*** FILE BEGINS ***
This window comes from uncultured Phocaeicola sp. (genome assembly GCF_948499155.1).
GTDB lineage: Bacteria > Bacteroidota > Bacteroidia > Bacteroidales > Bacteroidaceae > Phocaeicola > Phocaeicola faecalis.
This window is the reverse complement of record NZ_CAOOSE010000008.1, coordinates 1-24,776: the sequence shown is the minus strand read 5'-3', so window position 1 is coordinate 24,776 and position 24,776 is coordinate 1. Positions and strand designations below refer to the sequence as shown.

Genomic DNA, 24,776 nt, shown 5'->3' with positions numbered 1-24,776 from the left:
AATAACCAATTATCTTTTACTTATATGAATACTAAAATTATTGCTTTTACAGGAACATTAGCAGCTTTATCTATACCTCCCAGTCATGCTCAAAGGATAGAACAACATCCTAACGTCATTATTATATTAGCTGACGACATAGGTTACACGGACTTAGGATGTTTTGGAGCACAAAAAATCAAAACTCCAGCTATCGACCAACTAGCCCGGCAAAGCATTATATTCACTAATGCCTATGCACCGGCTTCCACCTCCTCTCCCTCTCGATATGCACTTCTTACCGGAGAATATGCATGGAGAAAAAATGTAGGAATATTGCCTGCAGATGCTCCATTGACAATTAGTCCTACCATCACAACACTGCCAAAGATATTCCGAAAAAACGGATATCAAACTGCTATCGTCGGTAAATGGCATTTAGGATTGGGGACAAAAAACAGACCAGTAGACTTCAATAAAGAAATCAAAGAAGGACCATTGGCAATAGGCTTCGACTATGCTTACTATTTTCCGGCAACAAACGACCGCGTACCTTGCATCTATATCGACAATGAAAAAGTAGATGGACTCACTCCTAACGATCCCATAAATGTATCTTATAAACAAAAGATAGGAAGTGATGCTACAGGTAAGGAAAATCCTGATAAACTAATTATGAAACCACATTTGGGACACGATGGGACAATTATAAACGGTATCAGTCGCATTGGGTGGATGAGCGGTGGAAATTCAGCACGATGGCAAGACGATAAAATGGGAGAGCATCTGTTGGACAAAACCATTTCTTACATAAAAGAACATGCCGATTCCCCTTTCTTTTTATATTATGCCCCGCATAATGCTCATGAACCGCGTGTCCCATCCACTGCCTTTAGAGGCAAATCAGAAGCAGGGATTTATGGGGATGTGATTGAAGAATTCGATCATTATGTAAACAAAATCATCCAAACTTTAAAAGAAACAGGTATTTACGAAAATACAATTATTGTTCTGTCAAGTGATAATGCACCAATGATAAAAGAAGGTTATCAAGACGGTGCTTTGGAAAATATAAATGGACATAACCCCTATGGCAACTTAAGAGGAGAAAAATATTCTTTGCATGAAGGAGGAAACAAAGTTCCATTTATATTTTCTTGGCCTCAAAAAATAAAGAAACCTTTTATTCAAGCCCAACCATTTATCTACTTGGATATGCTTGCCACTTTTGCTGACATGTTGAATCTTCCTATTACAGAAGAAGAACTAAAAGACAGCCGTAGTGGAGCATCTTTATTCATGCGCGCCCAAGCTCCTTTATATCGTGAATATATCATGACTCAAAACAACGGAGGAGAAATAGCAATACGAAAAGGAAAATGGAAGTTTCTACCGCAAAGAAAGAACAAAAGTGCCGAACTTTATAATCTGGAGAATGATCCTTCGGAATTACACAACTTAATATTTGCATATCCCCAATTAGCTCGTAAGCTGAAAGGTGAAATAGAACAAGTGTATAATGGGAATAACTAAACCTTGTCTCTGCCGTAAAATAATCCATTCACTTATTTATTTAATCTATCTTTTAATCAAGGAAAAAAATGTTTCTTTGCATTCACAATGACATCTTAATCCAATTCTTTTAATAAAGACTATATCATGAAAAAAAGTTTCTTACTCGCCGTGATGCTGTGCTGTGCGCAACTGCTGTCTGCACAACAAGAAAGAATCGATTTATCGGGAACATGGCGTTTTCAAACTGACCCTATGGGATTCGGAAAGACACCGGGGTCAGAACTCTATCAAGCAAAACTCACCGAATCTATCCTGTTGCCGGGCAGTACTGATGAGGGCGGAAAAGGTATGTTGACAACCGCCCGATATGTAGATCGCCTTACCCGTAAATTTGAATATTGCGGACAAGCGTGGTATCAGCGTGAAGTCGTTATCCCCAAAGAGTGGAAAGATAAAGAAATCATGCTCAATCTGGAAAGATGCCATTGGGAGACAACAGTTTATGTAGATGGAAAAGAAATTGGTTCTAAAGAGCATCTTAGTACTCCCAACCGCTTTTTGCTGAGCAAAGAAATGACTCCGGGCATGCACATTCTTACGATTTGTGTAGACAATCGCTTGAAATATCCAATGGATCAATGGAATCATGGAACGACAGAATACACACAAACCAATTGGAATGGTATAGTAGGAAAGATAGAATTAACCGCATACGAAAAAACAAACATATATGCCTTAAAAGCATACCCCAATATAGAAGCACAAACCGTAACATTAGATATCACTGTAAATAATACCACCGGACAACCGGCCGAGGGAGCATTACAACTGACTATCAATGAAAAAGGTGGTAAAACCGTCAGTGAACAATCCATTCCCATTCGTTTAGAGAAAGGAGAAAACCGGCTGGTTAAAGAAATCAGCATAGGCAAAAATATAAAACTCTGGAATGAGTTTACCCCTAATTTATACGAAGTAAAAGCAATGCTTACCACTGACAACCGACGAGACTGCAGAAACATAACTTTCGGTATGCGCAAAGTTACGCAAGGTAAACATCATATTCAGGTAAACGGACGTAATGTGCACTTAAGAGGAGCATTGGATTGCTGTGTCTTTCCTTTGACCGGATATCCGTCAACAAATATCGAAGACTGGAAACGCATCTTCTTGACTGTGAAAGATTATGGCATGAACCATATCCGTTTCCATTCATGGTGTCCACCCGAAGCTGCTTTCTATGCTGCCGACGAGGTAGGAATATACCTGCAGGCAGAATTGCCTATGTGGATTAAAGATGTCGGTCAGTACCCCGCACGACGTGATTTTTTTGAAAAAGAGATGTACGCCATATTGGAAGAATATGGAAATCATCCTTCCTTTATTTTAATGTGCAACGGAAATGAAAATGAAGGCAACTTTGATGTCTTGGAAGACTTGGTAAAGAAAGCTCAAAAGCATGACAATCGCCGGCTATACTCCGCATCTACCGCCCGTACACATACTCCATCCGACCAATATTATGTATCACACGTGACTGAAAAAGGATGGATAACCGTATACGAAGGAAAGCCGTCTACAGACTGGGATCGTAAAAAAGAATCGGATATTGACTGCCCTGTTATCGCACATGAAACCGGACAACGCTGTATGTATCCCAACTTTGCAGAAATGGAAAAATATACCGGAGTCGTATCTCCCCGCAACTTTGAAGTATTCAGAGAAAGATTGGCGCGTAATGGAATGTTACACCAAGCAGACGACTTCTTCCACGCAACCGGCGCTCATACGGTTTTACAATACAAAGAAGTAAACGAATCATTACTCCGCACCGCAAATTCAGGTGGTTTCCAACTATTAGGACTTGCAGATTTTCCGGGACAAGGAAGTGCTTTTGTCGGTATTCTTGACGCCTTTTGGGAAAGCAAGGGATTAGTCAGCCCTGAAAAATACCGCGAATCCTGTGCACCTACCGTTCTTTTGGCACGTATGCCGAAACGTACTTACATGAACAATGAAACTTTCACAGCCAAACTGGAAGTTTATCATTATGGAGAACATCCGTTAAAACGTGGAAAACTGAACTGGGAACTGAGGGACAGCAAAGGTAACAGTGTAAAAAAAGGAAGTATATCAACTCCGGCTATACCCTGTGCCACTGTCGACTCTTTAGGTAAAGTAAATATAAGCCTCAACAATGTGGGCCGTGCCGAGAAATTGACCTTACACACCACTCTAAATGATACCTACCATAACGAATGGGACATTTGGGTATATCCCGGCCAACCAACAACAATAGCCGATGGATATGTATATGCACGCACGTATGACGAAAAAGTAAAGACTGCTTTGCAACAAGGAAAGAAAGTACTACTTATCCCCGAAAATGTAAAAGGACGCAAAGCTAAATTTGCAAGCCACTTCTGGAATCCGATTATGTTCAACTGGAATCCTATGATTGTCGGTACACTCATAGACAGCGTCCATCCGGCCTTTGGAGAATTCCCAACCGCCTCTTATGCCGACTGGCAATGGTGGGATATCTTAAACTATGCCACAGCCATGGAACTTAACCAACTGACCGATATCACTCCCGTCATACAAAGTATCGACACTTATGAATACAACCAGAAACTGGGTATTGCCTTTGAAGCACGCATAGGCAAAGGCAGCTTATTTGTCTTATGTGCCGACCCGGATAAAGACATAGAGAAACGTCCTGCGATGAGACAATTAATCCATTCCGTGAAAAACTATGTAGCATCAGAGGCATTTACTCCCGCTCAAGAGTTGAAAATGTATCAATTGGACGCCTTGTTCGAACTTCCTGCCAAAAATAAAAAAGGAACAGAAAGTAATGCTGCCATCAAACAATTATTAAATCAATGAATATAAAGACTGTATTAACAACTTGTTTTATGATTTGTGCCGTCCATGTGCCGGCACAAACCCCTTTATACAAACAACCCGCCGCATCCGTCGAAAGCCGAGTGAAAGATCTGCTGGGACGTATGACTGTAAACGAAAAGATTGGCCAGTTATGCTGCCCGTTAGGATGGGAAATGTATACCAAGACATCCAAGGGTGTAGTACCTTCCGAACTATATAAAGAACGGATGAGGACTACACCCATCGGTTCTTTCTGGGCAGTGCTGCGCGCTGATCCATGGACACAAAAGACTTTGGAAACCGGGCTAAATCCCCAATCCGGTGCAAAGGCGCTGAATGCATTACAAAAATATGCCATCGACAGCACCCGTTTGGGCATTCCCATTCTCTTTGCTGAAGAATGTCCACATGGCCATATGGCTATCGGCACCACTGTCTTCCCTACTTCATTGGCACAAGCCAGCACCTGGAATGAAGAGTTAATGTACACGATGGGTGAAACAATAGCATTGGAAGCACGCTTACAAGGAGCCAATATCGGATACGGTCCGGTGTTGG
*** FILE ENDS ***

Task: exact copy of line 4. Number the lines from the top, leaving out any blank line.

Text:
Genomic DNA, 24,776 nt, shown 5'->3' with positions numbered 1-24,776 from the left: